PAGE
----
Sunday, January 10
O you tender ones, walk now and then
into the breath that blows coldly past.
Upon your cheeks let it tremble and part;
behind you it will tremble together again.
O you blessed ones, you who are whole,
you who seem the beginning of hearts,
bows for the arrows and arrows' targets–
tear-bright, your lips more eternally smile.
Don't be afraid to suffer; return
that heaviness to the earth's own weight;
heavy are the mountains, heavy are the seas.
Even the small trees you planted as children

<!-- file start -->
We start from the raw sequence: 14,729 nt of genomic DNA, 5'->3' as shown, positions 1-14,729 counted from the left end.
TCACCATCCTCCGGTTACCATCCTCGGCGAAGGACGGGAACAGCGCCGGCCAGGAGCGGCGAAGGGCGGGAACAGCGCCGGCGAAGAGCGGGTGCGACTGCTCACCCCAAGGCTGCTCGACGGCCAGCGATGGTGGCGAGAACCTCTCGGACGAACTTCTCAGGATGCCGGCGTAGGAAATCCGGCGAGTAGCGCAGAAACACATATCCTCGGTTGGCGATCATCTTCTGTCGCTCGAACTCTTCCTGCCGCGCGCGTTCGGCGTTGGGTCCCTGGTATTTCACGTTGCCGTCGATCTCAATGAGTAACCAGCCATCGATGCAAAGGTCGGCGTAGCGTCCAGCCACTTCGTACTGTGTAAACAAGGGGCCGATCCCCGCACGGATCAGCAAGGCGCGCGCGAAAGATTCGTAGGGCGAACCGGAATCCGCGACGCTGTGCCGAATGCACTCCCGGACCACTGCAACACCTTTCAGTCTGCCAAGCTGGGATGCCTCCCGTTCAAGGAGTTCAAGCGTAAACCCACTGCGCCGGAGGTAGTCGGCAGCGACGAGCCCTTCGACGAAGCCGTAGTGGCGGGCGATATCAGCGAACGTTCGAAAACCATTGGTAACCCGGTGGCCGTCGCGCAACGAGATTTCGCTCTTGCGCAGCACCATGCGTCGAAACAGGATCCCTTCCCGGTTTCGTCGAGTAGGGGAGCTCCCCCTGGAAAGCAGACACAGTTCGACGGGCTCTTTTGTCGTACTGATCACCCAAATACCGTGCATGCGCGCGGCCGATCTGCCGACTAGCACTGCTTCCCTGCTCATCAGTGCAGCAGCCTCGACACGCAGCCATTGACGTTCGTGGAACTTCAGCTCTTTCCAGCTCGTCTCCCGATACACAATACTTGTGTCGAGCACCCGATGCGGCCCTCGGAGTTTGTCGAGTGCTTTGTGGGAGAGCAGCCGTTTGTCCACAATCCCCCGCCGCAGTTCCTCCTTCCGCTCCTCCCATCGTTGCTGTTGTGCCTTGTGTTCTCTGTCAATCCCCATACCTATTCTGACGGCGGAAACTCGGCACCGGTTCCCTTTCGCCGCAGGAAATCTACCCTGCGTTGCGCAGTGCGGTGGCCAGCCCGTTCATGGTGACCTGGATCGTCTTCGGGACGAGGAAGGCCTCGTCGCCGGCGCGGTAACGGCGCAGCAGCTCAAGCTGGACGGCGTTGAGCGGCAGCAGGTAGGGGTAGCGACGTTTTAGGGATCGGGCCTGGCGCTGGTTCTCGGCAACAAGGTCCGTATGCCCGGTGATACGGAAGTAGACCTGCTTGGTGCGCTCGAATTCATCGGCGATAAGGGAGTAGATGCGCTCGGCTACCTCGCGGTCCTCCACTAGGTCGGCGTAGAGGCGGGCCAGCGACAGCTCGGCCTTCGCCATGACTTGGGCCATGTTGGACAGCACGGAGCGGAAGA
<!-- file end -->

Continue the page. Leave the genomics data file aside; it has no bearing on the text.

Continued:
have long since become too heavy; you could not
carry them now. But the winds . . . But the spaces . . .
-- Rainer Maria Rilke, from The Sonnets to Orpheus
Tr. Stephen Mitchell
Posted by rb at 1/10/2010
Friday, January 1
A true noun, an isolated thing, does not exist in nature. Things are only the terminal points, or rather the meeting points, of actions, cross-sections cut through actions, snapshots. Neither can a pure verb, an abstract motion, be possible in nature. The eye sees noun and verb as one : things in motion, motion in things . . .
-- Ernest Fenollosa The Chinese Written Character as a Medium for Poetry
Ed. Ezra Pound
The Chinese Written Character as a Medium for Poetry (link)
Posted by rb at 1/01/2010